A support order is any court order that requires a parent or ex-spouse to pay:
- Child Support
- Spousal Support
- Medical, Dental, or Other Health Care Expenses
- Confinement expenses (childbirth costs and medical bills)
- Child Care Expenses
- Educational Expenses
Click Here to view a list of all debt types the Friend of the Court will and will not enforce.
All support orders state an amount that is due on the first day of each month. Support is past due if not paid by the last day of the month.
Child Support Enforcement
The Friend of the Court, in cooperation with the MiSDU, is required to collect, record, and distribute support payments as ordered by the court. When support payments become delinquent, the FOC has several methods of collecting past due support. They include;
The FOC can require a payer's employer to withhold support payments from the payer's income. Support orders entered or changed after December 31, 1990 must provide for income withholding even without showing that the payer has missed payments or is likely to miss payments.
The FOC can administratively adjust the amount the employer withholds toward arrears depending on the circumstances of the case. Either party can contact the FOC if they feel that the amount of the income withholding order needs to be adjusted.
An employer must comply with the Federal Consumer Credit Protection Act (CCPA) (15 U.S.C. 1673(b)). Disposable income is the net income left after making mandatory deductions such as: State, Federal, local taxes, Social Security taxes, statutory pension contributions and Medicare taxes. The Federal limit is 50% of the disposable income if the payer is supporting another family and 60% of the disposable income if the payer is not supporting another family. However, that 50% limit is increased to 55% and that 60% limit is increased to 65% if the arrears are greater than 12 weeks.
Contempt of Court (Show Cause Hearing)
If support is not paid on time, the FOC or a party may begin a contempt action against the payer. The court will order the payer to appear and "show cause" why the court should not find the payer in contempt of court. Contempt hearings are primarily held at the Friend of the Court office unless otherwise specified by the notice. While both parties are encouraged to appear, only the payer of support is required to appear.
Income Tax Intercept
If child support is overdue and the case otherwise satisfies certain statutory requirements, the FOC must request an income tax "intercept". In such cases, any tax refund to which the payer is entitled will be paid to the FOC, which will apply to past due support.
Other Enforcement Remedies
If the payer is more than two months behind on the support payments, the FOC must report the arrearage to to a consumer credit reporting agency.
A lein may be placed on the payer's real and personal property, which can be sold to pay the arrearage.
All licenses; including driver's, sporting, occupational, or recreational may be suspended.
A bench warrant may be issued for the payer's arrest.
Jail time may be ordered by a judge. A payer may also be ordered to the "Pay or Stay" program or into a payment plan.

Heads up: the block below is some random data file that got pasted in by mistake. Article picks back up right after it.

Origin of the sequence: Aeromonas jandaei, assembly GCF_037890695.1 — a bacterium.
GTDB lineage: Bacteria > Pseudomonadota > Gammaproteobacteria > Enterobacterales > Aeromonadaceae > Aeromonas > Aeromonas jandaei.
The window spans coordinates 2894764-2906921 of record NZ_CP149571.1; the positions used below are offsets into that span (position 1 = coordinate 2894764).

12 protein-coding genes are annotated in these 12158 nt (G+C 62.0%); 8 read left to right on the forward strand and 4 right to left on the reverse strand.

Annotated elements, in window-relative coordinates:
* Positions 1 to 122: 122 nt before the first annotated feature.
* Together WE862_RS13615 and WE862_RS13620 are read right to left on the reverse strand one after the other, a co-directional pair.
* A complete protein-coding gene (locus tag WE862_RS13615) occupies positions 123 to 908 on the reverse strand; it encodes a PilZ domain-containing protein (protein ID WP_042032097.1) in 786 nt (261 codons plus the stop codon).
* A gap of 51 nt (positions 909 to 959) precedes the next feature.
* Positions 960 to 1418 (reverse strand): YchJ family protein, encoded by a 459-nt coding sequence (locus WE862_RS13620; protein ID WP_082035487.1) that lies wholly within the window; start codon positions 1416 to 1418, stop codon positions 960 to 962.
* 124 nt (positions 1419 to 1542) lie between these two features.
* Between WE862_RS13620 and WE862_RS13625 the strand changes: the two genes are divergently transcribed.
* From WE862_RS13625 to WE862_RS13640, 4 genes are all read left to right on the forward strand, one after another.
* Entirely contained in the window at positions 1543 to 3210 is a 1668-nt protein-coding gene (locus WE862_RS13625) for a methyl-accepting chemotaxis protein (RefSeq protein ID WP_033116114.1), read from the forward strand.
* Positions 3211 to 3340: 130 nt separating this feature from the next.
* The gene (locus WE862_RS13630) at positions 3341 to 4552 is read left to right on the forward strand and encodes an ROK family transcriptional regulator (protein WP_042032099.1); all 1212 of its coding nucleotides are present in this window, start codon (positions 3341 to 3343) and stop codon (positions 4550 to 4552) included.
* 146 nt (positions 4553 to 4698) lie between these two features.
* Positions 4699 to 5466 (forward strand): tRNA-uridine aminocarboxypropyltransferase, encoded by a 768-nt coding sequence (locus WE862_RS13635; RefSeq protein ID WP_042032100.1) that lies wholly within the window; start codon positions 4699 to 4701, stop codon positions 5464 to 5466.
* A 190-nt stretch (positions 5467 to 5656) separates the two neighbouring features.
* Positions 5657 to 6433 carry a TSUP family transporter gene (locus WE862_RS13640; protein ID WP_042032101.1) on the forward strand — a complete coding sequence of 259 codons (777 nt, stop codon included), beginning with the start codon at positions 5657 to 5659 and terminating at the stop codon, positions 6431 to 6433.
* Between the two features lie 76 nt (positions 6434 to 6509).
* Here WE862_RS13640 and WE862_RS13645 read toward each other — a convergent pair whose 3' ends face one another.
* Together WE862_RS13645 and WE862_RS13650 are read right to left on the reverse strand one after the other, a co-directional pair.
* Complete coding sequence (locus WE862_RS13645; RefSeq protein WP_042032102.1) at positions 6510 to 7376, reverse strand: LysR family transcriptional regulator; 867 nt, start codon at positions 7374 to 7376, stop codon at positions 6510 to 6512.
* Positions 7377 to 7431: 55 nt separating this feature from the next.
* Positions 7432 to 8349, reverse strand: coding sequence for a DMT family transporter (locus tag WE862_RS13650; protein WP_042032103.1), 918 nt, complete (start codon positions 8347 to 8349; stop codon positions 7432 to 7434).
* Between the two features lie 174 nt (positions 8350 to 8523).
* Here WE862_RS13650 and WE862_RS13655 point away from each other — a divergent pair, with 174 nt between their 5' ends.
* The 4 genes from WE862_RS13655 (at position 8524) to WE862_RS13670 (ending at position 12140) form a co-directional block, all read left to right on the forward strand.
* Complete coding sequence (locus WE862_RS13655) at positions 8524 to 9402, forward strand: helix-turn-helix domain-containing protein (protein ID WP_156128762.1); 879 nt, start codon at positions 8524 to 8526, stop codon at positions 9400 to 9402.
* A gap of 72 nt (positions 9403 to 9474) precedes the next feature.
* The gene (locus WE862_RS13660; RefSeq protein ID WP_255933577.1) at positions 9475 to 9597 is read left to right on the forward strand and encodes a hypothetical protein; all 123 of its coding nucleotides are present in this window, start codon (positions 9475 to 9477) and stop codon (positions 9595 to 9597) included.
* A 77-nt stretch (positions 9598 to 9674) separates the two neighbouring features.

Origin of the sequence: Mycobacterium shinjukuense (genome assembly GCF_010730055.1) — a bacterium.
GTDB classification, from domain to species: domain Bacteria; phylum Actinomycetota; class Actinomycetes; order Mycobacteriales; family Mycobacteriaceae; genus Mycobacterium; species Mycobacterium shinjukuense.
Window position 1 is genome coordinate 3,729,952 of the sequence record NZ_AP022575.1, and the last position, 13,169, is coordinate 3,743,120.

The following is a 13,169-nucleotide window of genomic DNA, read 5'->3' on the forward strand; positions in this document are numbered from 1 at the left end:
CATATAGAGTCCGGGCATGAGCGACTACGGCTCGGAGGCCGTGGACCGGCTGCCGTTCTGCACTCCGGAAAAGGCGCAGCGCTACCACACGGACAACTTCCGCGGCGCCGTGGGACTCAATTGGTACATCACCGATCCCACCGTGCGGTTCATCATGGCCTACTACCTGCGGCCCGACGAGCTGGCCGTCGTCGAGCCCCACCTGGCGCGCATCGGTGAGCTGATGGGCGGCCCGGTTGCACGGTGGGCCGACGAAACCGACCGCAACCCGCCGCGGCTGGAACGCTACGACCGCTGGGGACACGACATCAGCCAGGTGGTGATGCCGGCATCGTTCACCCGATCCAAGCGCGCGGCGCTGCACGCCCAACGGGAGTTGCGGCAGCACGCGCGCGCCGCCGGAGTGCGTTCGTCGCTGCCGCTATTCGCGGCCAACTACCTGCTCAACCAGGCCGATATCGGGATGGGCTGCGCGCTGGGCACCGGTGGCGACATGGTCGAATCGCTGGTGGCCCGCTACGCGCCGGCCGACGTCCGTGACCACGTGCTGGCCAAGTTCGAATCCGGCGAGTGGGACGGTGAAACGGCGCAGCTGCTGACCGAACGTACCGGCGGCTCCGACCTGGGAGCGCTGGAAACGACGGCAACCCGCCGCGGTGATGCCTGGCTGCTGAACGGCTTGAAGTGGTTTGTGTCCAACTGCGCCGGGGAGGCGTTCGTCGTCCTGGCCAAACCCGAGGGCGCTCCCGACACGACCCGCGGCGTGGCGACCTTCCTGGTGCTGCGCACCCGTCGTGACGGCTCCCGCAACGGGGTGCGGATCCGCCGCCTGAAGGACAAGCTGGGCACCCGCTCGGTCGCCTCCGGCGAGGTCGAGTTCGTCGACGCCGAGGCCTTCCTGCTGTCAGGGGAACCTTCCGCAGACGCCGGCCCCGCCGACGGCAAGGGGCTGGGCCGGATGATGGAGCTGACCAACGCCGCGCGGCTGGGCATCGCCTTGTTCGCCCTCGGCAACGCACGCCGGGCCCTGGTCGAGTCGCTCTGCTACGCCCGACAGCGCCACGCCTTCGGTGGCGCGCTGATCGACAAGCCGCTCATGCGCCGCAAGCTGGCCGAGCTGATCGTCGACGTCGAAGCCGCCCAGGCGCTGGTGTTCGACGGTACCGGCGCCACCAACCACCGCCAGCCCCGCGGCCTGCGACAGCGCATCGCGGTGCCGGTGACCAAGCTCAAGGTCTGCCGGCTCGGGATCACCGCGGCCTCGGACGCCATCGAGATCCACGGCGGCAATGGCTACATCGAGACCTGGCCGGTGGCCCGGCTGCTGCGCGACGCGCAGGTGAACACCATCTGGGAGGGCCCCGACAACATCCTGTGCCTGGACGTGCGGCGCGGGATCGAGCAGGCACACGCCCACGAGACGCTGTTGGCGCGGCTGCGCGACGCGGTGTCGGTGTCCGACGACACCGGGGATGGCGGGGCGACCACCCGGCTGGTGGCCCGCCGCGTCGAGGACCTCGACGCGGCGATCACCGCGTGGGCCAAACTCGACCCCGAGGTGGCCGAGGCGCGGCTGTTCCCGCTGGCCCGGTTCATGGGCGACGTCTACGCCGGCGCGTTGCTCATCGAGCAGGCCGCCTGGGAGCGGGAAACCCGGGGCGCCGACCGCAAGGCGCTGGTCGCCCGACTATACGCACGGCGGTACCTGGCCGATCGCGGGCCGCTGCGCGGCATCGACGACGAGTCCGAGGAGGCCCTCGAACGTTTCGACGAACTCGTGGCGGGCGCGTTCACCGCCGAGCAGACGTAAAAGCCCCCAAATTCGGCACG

Criminal Non-Payment of Support
Under federal and Michigan law, failing to pay child support may be a felony criminal offense. The FOC does not have the authority to bring felony charges. Charges based on Michigan law are filed and prosecuted by county prosecutors or the Attorney General. Federal charges are filed and prosecuted by the United States Attorney's office.
If you have any questions regarding the enforcement of your support order,
to contact our office
for a Child Support Complaint Form
Modifying Child Support
Support Review Process
The Friend of the Court is able to conduct a support review free of charge once every 36 months. A support review is a review of the child support obligation, child care obligation, and medical care obligation using the Michigan Child Support Formula. A support review can be conducted for the following circumstances;
- A written request is submitted to the FOC for a review, not more often than once every 36 months from the date of the last order or the last review, unless there is verification of a significant change of circumstance, for example, a loss of employment or a change in custody.
- An order is entered from the court for a support review.
- Every 36 months if the recipient of support receives public assistance.
- Upon FOC staff initiative if certain case conditions exist.
To request a support review, Click Here, to fill out the Support Review Application
Filing a Motion
If you are not eligible for a support review through the Friend of the Court, but your circumstances have changed and you believe your current support obligation needs to be modified, you can pursue a modification of your order by;
- Filing a Motion Regarding Support with the Court. Click Here for the forms.
- Hiring an attorney to petition the court for a support review.
Agreement Between the Parties
If you and the other party agree to changing the support amount and wish to have your order changed, the Friend of the Court can prepare an order based on your agreement. Case restrictions apply to this process.
Please review the Child Support Consent Procedure to see if your case is eligible.
If your case is eligible, and you wish to proceed, please fill out the Child Support Consent Agreement and submit the completed form to the Friend of the Court.
This page originated on
September 13, 2010
and was last modified on
March 3, 2015